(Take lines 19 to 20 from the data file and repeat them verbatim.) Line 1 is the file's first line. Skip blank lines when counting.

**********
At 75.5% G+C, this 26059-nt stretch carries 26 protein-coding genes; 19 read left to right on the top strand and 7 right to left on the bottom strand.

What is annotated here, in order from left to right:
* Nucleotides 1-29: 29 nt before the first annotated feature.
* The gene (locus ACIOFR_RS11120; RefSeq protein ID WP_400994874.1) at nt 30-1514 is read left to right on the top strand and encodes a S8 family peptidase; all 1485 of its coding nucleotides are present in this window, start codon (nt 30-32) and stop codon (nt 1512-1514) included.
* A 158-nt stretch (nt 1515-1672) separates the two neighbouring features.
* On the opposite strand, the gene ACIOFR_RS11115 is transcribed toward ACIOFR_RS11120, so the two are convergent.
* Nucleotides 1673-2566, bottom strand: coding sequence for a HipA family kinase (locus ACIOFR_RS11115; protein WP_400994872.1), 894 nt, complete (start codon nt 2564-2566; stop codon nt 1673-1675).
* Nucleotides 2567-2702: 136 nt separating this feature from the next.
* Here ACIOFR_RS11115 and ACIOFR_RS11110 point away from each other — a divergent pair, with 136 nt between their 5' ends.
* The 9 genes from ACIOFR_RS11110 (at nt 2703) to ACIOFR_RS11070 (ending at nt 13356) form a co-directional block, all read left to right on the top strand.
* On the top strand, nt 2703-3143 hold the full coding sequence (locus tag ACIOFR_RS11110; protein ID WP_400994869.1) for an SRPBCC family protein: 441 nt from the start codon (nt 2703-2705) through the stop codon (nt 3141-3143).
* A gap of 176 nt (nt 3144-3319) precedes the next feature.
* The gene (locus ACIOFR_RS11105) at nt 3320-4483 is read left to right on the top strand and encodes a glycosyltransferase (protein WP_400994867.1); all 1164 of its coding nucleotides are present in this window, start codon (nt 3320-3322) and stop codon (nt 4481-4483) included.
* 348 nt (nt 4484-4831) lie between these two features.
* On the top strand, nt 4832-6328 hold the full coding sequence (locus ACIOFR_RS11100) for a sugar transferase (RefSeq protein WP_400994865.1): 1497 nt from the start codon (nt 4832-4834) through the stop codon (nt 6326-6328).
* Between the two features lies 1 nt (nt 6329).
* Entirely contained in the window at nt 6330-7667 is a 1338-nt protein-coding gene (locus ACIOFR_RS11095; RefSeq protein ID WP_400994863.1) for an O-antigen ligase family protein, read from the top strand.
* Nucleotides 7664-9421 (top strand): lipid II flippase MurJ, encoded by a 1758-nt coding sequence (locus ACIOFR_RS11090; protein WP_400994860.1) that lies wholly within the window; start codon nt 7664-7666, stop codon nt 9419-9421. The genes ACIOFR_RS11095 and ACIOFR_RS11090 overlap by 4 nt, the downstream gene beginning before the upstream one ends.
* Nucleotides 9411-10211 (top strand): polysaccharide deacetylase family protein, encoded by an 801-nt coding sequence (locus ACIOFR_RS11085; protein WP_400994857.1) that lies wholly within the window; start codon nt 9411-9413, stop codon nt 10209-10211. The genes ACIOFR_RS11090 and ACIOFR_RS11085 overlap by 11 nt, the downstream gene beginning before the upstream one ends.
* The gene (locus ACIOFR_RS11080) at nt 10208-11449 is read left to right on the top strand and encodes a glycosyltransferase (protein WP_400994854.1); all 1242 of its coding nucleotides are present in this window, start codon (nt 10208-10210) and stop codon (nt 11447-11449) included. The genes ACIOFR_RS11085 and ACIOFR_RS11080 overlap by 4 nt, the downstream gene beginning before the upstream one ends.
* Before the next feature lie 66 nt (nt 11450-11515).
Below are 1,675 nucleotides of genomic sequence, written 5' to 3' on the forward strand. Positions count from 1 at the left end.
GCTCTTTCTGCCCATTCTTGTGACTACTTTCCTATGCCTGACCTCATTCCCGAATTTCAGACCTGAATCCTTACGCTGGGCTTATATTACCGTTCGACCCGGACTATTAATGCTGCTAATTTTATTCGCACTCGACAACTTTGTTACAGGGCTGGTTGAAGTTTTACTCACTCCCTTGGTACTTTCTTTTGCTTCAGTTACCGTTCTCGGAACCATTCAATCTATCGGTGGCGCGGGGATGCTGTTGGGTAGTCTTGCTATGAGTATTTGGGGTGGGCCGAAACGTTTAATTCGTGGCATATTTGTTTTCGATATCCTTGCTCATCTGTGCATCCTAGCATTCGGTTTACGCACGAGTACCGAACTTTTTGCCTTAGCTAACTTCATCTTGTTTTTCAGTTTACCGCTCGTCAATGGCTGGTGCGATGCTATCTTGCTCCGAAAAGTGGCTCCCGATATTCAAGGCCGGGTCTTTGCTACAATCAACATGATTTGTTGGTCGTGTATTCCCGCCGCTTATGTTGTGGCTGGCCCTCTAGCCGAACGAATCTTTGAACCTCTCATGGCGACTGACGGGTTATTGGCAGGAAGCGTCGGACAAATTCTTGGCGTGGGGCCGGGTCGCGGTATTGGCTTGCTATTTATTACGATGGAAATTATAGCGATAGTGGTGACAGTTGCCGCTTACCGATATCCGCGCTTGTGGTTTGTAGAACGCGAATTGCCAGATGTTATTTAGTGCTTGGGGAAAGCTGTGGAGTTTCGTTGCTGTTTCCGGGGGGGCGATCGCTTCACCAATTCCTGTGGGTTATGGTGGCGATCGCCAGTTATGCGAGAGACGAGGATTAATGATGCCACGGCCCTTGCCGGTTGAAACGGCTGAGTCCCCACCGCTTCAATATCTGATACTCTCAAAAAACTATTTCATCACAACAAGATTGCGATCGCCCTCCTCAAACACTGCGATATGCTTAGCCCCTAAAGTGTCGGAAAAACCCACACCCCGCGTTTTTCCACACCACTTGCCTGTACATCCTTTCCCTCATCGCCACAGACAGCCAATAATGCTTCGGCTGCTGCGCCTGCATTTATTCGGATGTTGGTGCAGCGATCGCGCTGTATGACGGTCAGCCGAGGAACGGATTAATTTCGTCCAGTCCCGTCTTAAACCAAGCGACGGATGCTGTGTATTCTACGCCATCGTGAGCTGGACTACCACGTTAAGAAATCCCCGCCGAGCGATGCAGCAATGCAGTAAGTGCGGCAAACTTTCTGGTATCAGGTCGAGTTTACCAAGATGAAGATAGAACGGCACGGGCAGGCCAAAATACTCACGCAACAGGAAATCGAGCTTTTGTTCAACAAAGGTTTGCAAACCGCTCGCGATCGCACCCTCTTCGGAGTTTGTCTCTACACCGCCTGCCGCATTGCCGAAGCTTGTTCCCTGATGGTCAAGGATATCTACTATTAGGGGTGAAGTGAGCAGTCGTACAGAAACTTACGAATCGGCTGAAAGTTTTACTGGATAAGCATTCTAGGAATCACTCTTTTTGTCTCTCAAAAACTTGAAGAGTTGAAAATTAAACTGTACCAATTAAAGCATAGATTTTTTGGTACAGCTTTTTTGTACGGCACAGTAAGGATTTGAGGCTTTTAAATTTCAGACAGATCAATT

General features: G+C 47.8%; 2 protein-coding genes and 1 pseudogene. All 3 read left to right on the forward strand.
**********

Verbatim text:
* Nucleotides 9411-10211 (top strand): polysaccharide deacetylase family protein, encoded by an 801-nt coding sequence (locus ACIOFR_RS11085; protein WP_400994857.1) that lies wholly within the window; start codon nt 9411-9413, stop codon nt 10209-10211. The genes ACIOFR_RS11090 and ACIOFR_RS11085 overlap by 11 nt, the downstream gene beginning before the upstream one ends.
* The gene (locus ACIOFR_RS11080) at nt 10208-11449 is read left to right on the top strand and encodes a glycosyltransferase (protein WP_400994854.1); all 1242 of its coding nucleotides are present in this window, start codon (nt 10208-10210) and stop codon (nt 11447-11449) included. The genes ACIOFR_RS11085 and ACIOFR_RS11080 overlap by 4 nt, the downstream gene beginning before the upstream one ends.